Adult mental health, Mental health and society

How can we better support people with a mental illness who come into contact with the Criminal Justice System?

A few months ago Hafal held a seminar looking at mental health and the Criminal Justice System. The subject is an important one for our clients: many people with a mental illness come into contact with the Criminal Justice System because of their illness. Often failure to identify them early on in the process can lead to them becoming more unwell and more involved in a system which was not set up to deal with their needs.

The ‘Reducing Risk – Achieving Recovery’ seminar was the culmination of a summer-long campaign led by service user Jo Roberts, and supported by charities Hafal, CAIS, Bipolar UK, Diverse Cymru and Hafal Crossroads.

The campaign included a survey which 300 people completed, the majority of whom are directly affected by mental illness.

The results of the survey are revealing. They show that users, carers, and professionals did not believe mental health and criminal justice agencies were supporting users effectively at any stage in the pathway, as the following table sets out:

How well are mental health and criminal justice agencies doing at each stage?

A key purpose of the campaign was to ask people affected by mental illness how things can be improved in the Criminal Justice System.

One of the overwhelming responses is that mental health training is vital – for police, for judges and court staff, and for prison staff.

Put simply, our respondents believe that all staff working within the Criminal Justice System should receive training to recognise and respond to mental health problems. All staff need to know the protocols for dealing with mental health problems; all staff need to be aware of the importance of clear communication and the use of appropriate language.

And respondents feel strongly that the training should be delivered by – or should at least involve – people with lived experience of mental illness, and particularly those who have been in crisis, so that criminal justice staff get to understand the despair, distress and challenges faced by those with a mental illness.

Furthermore, respondents were especially clear that judgemental attitudes need to be addressed in all areas of the Criminal Justice System.

Some of the fundamental, long-term reforms identified by the research can be summarised as follows:-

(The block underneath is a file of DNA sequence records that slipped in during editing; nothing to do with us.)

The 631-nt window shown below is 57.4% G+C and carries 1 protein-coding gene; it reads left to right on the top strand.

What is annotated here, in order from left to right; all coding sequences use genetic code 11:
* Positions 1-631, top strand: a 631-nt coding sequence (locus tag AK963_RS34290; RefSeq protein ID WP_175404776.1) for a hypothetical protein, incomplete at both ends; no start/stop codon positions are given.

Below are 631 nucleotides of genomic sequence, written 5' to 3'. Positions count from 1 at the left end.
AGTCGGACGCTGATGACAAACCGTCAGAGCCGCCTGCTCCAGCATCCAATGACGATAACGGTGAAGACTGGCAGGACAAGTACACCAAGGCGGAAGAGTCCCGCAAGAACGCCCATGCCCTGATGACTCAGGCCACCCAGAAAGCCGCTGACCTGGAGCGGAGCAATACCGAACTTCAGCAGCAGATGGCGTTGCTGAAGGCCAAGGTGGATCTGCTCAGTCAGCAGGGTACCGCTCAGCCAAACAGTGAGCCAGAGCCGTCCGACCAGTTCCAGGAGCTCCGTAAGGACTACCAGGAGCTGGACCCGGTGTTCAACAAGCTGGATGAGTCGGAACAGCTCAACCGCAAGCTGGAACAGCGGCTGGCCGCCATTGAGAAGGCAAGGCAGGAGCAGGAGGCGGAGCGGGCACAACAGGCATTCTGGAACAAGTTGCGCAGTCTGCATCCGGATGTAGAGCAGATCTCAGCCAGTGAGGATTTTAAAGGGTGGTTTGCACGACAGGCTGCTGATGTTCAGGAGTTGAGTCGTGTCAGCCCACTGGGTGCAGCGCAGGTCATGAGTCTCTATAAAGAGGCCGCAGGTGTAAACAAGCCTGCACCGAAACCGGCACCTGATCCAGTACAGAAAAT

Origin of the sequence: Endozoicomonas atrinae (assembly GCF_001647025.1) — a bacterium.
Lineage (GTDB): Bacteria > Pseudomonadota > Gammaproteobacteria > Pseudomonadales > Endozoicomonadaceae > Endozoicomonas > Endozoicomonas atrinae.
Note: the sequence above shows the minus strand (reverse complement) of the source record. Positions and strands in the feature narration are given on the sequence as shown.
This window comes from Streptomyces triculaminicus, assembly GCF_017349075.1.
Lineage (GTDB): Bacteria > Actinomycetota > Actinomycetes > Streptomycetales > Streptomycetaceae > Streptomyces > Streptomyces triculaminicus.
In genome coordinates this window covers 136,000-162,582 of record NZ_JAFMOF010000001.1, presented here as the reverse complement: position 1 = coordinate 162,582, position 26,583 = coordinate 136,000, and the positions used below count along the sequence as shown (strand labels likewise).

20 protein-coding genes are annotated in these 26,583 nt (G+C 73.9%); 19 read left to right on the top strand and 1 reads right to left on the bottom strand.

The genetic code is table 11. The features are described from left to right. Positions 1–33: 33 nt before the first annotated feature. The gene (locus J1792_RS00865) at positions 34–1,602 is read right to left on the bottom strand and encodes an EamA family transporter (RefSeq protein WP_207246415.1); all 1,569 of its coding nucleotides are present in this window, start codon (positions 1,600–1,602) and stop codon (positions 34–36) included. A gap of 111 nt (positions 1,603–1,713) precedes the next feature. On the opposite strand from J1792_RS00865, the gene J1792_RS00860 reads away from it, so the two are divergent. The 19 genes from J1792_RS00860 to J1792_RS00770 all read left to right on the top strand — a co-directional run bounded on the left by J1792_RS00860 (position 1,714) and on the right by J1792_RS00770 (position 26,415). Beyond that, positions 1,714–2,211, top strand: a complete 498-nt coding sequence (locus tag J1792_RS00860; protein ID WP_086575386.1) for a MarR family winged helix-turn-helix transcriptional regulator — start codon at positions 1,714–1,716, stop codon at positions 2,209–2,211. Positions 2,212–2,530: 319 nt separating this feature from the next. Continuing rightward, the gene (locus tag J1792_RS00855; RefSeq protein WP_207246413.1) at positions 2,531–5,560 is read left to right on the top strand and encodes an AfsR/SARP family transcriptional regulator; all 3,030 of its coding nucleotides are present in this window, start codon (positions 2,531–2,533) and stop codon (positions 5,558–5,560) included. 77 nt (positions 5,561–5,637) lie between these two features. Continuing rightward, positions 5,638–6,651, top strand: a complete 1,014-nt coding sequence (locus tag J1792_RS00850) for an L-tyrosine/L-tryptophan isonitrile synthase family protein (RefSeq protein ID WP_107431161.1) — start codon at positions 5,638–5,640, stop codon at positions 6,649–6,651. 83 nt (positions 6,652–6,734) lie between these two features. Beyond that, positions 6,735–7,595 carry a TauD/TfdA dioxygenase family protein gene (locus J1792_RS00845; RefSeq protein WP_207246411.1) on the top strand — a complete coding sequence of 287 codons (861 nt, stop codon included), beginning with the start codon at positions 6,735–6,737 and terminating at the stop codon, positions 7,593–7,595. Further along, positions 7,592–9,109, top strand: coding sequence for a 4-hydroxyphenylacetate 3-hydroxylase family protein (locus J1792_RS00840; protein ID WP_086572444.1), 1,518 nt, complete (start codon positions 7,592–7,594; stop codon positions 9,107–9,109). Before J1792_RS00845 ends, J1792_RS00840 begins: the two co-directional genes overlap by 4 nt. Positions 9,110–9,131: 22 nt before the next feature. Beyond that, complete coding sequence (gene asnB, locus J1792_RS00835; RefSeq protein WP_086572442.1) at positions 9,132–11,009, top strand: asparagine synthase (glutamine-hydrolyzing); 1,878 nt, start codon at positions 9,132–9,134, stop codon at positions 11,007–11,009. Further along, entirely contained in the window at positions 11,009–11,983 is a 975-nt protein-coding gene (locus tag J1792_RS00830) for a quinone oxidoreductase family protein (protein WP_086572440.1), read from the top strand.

• A specialised pathway is required for people with a serious mental illness who enter the criminal justice system. This pathway needs (1) to protect them from the damaging environments of detention, courts, and imprisonment and (2) wherever possible to divert them systematically to the most appropriate service at each opportunity along the pathway.
  • Nobody with a serious mental illness should be in a police cell or prison: sufficient hospital and other specialised provision should be available – with appropriate levels of security – in all circumstances, whether or not any offence was directly connected to a mental illness. While prison is still used the needs of women and young people need to be addressed, ensuring appropriate provision is available close to home – in Wales.
  • Recovery and resettlement should be foremost at all stages of the pathway, providing hope for users and families and a main focus for agencies and professionals. Care and Treatment Plans required under the Mental Health Measure provide a practical model for this focus.
  • Inequalities must be addressed in particular the continuing disproportionate representation of people from black and minority ethnic communities in the criminal justice system.
  • Carers and families must be supported: often providing the only consistent support for service users along the pathway, carers and families need information, training and support together with easy access to service users and to the professionals who are supporting them.

Jo Roberts, who led the ‘Reducing Risk – Achieving Recovery‘ campaign, has valuable personal experience of mental health services and the Criminal Justice System having been remanded in prison, spent time in the Caswell Clinic and Ashworth Hospital among other institutions, and having been under a Home Office Section 37/41 for many years.

Jo told me: “The ‘Reducing Risk – Achieving Recovery‘ campaign goes right to heart of what I stand for – respectful and kindly care and treatment which keeps everybody safe but also gives real hope and the prospect of recovery.

“There have been some improvements over the years but there are still too many people suffering in prison when they need hospital care or receiving only medical treatment when they need holistic  care and treatment which helps them move on and make a good life for themselves.

“Let’s work together to change the outcomes for this most marginalised and neglected group of people in both the health and the justice systems. I know so many of them well and they deserve better.”

This is what Hafal Members intend to do in the coming years: we have reported back to the Welsh Government and criminal justice agencies about our campaign, and we will make an offer to work with them to improve the lives of a very vulnerable group who deserve much better.

 

As part of the Action Research Project we identified the need for improved information for users and carers. To this end we have developed an interactive Criminal Justice Survival Guide which cover each stage of the criminal justice process and provides advice on people’s rights and responsibilities along the way.

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